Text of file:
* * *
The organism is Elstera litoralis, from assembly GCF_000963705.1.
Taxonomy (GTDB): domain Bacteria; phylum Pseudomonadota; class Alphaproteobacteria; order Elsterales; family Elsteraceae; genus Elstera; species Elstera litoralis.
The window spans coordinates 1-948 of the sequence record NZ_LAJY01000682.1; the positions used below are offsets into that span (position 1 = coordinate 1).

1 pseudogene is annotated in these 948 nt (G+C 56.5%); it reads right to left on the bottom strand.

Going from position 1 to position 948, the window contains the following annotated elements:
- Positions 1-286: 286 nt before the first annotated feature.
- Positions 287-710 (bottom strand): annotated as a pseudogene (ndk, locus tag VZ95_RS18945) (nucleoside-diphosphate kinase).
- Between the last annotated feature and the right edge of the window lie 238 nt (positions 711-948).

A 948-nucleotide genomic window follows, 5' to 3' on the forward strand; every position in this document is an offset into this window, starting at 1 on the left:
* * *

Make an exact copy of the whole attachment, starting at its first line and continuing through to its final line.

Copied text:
The organism is Elstera litoralis, from assembly GCF_000963705.1.
Taxonomy (GTDB): domain Bacteria; phylum Pseudomonadota; class Alphaproteobacteria; order Elsterales; family Elsteraceae; genus Elstera; species Elstera litoralis.
The window spans coordinates 1-948 of the sequence record NZ_LAJY01000682.1; the positions used below are offsets into that span (position 1 = coordinate 1).

1 pseudogene is annotated in these 948 nt (G+C 56.5%); it reads right to left on the bottom strand.

Going from position 1 to position 948, the window contains the following annotated elements:
- Positions 1-286: 286 nt before the first annotated feature.
- Positions 287-710 (bottom strand): annotated as a pseudogene (ndk, locus tag VZ95_RS18945) (nucleoside-diphosphate kinase).
- Between the last annotated feature and the right edge of the window lie 238 nt (positions 711-948).

A 948-nucleotide genomic window follows, 5' to 3' on the forward strand; every position in this document is an offset into this window, starting at 1 on the left: